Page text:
The last time midterm turnout among young Americans surpassed 20 percent was in 1994 and before that in 1986.

More Democratic women are running than Republican women nationally, and Northwest Florida doesn’t look much different. Though several Republican women ran in the primaries in this area, the majority of the women remaining on the ballot in the general election are Democrats.

Dr. Jennifer Zimmerman, Dr. Z, is running against incumbent Rep. Matt Gaetz. Unlike Matt Gaetz, Dr. Z joined the race to fight against the Trump administration.

Ginnerobot / Flikr

To vote or not to vote? That’s the question some young people are asking themselves for the upcoming midterm election. Artists like Taylor Swift and Kanye West have worked to convince millennials that voting is a priority this year.

Jennie McKeon / WUWF

Democratic gubernatorial nominee Andrew Gillum brought his campaign to Pensacola on Wednesday, making two stops to enthusiastic crowds. After a morning rally at St. John the Divine Church downtown, he appeared at midday at Arlene Williams BBQ on Mobile Highway. That’s where WUWF’s Dave Dunwoody caught up with him.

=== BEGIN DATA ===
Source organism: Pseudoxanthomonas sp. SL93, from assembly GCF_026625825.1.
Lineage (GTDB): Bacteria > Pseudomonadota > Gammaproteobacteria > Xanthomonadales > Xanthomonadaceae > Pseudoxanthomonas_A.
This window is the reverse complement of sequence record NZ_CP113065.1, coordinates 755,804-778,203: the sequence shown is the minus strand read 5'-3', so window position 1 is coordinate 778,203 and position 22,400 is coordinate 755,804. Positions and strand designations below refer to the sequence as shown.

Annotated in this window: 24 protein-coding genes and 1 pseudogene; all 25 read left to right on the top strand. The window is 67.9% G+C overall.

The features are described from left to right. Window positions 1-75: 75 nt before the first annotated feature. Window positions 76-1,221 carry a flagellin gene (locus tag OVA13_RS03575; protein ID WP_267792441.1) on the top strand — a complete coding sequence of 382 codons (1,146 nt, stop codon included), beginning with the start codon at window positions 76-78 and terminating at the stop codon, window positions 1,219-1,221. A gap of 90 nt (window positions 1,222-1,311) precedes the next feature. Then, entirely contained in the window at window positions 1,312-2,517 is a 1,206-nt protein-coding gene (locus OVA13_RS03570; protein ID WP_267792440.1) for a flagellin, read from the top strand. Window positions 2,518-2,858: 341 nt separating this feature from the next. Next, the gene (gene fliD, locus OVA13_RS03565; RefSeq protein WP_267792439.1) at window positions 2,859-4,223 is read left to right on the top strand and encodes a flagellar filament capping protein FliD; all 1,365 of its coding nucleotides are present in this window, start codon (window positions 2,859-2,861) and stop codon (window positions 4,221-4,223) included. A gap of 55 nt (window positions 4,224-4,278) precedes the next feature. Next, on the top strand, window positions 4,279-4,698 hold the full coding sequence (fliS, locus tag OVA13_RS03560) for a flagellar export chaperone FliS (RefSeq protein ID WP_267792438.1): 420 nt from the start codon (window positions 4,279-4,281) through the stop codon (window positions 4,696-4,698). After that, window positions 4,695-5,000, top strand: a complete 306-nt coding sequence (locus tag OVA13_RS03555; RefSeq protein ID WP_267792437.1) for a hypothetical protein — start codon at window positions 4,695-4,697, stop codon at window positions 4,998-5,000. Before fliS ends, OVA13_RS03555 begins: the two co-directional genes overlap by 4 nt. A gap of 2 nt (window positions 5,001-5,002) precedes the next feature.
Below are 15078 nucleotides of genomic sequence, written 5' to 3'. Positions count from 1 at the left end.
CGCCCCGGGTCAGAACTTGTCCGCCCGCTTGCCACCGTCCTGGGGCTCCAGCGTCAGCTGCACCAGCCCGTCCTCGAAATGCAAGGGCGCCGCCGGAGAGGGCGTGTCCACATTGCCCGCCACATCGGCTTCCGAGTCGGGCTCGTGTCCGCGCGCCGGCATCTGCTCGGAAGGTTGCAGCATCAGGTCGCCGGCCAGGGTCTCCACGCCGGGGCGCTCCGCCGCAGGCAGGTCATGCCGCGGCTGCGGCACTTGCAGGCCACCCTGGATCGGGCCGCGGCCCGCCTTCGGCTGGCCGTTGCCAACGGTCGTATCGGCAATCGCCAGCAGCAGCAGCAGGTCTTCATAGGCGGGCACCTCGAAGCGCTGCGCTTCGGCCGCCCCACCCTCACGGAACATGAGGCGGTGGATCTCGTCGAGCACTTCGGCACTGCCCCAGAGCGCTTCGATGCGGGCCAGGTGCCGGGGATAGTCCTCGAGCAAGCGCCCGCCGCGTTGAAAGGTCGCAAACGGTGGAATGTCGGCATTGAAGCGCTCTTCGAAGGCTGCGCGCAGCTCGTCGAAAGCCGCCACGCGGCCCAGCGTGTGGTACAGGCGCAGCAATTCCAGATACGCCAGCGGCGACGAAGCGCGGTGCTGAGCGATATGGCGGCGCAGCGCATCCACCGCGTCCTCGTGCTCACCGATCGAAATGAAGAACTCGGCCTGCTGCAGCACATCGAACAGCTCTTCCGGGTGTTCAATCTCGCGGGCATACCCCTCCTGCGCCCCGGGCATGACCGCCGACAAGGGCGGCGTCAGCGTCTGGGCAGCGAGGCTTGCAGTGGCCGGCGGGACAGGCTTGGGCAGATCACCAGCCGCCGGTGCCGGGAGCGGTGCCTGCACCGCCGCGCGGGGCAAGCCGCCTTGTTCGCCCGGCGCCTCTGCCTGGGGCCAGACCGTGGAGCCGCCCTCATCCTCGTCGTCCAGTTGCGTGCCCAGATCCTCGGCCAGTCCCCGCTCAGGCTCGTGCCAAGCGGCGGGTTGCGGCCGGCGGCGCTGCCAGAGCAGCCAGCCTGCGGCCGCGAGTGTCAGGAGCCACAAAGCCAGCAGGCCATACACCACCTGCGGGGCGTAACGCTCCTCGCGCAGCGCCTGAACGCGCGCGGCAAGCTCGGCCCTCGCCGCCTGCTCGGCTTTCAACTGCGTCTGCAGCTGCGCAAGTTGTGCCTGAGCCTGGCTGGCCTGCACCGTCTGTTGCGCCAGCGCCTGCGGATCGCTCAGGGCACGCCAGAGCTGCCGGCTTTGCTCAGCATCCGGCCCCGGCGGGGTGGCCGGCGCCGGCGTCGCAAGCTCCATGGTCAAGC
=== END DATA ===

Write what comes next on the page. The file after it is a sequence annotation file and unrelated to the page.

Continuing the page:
Okaloosa County

Okaloosa County residents will have the chance to vote on a half-cent surtax to fund infrastructure projects around the county this Election Day.

The half-cent tax, otherwise known as a local option sales tax, reduces the need to raise property taxes and “spreads the pain” of taxes to residents and visitors of Okaloosa County, said Commissioner Carolyn Ketchel.

Early voting for the midterm elections is just past the halfway mark, with turnout and enthusiasm said to be unusually strong. As with every election, there are some who would try to throw a wrench into the election process and keep people from voting.

The common thread through all the dirty tricks and other skullduggery is an attempt to stop certain groups of people from voting at all, in hopes of influencing the outcome of an election.

Sandra Averhart / WUWF Public Media